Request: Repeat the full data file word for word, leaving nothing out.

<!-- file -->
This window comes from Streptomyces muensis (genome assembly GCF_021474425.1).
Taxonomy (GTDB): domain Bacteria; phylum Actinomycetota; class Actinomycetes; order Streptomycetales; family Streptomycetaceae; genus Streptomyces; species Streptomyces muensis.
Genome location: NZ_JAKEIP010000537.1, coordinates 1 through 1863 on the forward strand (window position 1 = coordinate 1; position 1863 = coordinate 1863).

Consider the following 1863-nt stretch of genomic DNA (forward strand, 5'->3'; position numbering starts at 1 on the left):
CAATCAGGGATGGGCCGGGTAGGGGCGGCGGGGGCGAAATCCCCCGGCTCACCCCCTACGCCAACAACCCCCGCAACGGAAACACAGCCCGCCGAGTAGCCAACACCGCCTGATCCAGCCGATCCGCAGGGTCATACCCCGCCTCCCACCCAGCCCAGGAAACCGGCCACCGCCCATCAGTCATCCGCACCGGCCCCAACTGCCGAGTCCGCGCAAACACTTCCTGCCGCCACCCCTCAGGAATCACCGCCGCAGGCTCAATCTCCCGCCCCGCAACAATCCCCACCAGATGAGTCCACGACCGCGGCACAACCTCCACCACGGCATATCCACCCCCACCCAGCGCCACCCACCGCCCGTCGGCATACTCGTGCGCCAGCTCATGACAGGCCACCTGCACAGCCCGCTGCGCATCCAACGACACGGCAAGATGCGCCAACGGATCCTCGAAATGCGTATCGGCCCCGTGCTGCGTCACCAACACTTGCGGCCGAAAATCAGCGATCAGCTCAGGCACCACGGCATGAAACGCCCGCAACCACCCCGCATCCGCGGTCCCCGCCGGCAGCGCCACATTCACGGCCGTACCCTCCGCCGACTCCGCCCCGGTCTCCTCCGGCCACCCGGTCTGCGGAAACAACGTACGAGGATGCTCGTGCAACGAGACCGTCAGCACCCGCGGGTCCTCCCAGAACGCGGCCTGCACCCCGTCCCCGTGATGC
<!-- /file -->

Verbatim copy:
This window comes from Streptomyces muensis (genome assembly GCF_021474425.1).
Taxonomy (GTDB): domain Bacteria; phylum Actinomycetota; class Actinomycetes; order Streptomycetales; family Streptomycetaceae; genus Streptomyces; species Streptomyces muensis.
Genome location: NZ_JAKEIP010000537.1, coordinates 1 through 1863 on the forward strand (window position 1 = coordinate 1; position 1863 = coordinate 1863).

Consider the following 1863-nt stretch of genomic DNA (forward strand, 5'->3'; position numbering starts at 1 on the left):
CAATCAGGGATGGGCCGGGTAGGGGCGGCGGGGGCGAAATCCCCCGGCTCACCCCCTACGCCAACAACCCCCGCAACGGAAACACAGCCCGCCGAGTAGCCAACACCGCCTGATCCAGCCGATCCGCAGGGTCATACCCCGCCTCCCACCCAGCCCAGGAAACCGGCCACCGCCCATCAGTCATCCGCACCGGCCCCAACTGCCGAGTCCGCGCAAACACTTCCTGCCGCCACCCCTCAGGAATCACCGCCGCAGGCTCAATCTCCCGCCCCGCAACAATCCCCACCAGATGAGTCCACGACCGCGGCACAACCTCCACCACGGCATATCCACCCCCACCCAGCGCCACCCACCGCCCGTCGGCATACTCGTGCGCCAGCTCATGACAGGCCACCTGCACAGCCCGCTGCGCATCCAACGACACGGCAAGATGCGCCAACGGATCCTCGAAATGCGTATCGGCCCCGTGCTGCGTCACCAACACTTGCGGCCGAAAATCAGCGATCAGCTCAGGCACCACGGCATGAAACGCCCGCAACCACCCCGCATCCGCGGTCCCCGCCGGCAGCGCCACATTCACGGCCGTACCCTCCGCCGACTCCGCCCCGGTCTCCTCCGGCCACCCGGTCTGCGGAAACAACGTACGAGGATGCTCGTGCAACGAGACCGTCAGCACCCGCGGGTCCTCCCAGAACGCGGCCTGCACCCCGTCCCCGTGATGC